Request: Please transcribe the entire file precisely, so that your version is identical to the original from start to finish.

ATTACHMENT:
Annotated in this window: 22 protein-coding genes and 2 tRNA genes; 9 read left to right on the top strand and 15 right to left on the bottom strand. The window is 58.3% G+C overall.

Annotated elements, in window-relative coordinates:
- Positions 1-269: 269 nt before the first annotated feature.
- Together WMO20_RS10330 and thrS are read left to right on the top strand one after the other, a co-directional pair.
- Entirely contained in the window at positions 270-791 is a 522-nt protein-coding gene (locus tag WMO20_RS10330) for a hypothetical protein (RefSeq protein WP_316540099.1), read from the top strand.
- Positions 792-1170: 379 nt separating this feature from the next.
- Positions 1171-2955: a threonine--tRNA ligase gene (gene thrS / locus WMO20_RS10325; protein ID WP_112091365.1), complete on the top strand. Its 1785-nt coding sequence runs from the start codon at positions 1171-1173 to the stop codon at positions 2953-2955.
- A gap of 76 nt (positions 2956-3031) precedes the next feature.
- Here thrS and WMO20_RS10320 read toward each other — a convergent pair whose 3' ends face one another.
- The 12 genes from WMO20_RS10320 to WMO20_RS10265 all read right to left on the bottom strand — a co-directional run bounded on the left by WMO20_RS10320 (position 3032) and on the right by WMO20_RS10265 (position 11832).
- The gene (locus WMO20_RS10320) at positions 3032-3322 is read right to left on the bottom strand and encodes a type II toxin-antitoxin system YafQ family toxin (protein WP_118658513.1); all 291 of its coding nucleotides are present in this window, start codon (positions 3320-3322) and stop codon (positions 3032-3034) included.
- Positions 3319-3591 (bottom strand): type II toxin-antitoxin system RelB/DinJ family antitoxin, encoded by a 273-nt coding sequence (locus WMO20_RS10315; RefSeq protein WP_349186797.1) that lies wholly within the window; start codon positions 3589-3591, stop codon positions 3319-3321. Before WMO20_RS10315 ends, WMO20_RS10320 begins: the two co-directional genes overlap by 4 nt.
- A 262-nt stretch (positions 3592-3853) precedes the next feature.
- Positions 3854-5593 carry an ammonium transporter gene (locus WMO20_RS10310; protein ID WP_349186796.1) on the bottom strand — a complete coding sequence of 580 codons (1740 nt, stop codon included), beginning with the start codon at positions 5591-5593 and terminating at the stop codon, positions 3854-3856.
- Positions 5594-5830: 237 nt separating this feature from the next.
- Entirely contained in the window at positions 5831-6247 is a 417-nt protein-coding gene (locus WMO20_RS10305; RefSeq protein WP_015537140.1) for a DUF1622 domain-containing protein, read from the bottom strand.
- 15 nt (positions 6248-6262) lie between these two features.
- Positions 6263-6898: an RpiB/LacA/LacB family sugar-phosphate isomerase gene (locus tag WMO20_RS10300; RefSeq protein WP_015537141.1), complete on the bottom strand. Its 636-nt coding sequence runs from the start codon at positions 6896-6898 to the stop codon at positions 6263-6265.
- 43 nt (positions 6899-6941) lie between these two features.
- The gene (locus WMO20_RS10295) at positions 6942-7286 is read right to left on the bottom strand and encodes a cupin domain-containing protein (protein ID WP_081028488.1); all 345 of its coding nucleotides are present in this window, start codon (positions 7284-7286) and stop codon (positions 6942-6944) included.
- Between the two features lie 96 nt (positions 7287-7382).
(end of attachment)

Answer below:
Annotated in this window: 22 protein-coding genes and 2 tRNA genes; 9 read left to right on the top strand and 15 right to left on the bottom strand. The window is 58.3% G+C overall.

Annotated elements, in window-relative coordinates:
- Positions 1-269: 269 nt before the first annotated feature.
- Together WMO20_RS10330 and thrS are read left to right on the top strand one after the other, a co-directional pair.
- Entirely contained in the window at positions 270-791 is a 522-nt protein-coding gene (locus tag WMO20_RS10330) for a hypothetical protein (RefSeq protein WP_316540099.1), read from the top strand.
- Positions 792-1170: 379 nt separating this feature from the next.
- Positions 1171-2955: a threonine--tRNA ligase gene (gene thrS / locus WMO20_RS10325; protein ID WP_112091365.1), complete on the top strand. Its 1785-nt coding sequence runs from the start codon at positions 1171-1173 to the stop codon at positions 2953-2955.
- A gap of 76 nt (positions 2956-3031) precedes the next feature.
- Here thrS and WMO20_RS10320 read toward each other — a convergent pair whose 3' ends face one another.
- The 12 genes from WMO20_RS10320 to WMO20_RS10265 all read right to left on the bottom strand — a co-directional run bounded on the left by WMO20_RS10320 (position 3032) and on the right by WMO20_RS10265 (position 11832).
- The gene (locus WMO20_RS10320) at positions 3032-3322 is read right to left on the bottom strand and encodes a type II toxin-antitoxin system YafQ family toxin (protein WP_118658513.1); all 291 of its coding nucleotides are present in this window, start codon (positions 3320-3322) and stop codon (positions 3032-3034) included.
- Positions 3319-3591 (bottom strand): type II toxin-antitoxin system RelB/DinJ family antitoxin, encoded by a 273-nt coding sequence (locus WMO20_RS10315; RefSeq protein WP_349186797.1) that lies wholly within the window; start codon positions 3589-3591, stop codon positions 3319-3321. Before WMO20_RS10315 ends, WMO20_RS10320 begins: the two co-directional genes overlap by 4 nt.
- A 262-nt stretch (positions 3592-3853) precedes the next feature.
- Positions 3854-5593 carry an ammonium transporter gene (locus WMO20_RS10310; protein ID WP_349186796.1) on the bottom strand — a complete coding sequence of 580 codons (1740 nt, stop codon included), beginning with the start codon at positions 5591-5593 and terminating at the stop codon, positions 3854-3856.
- Positions 5594-5830: 237 nt separating this feature from the next.
- Entirely contained in the window at positions 5831-6247 is a 417-nt protein-coding gene (locus WMO20_RS10305; RefSeq protein WP_015537140.1) for a DUF1622 domain-containing protein, read from the bottom strand.
- 15 nt (positions 6248-6262) lie between these two features.
- Positions 6263-6898: an RpiB/LacA/LacB family sugar-phosphate isomerase gene (locus tag WMO20_RS10300; RefSeq protein WP_015537141.1), complete on the bottom strand. Its 636-nt coding sequence runs from the start codon at positions 6896-6898 to the stop codon at positions 6263-6265.
- 43 nt (positions 6899-6941) lie between these two features.
- The gene (locus WMO20_RS10295) at positions 6942-7286 is read right to left on the bottom strand and encodes a cupin domain-containing protein (protein ID WP_081028488.1); all 345 of its coding nucleotides are present in this window, start codon (positions 7284-7286) and stop codon (positions 6942-6944) included.
- Between the two features lie 96 nt (positions 7287-7382).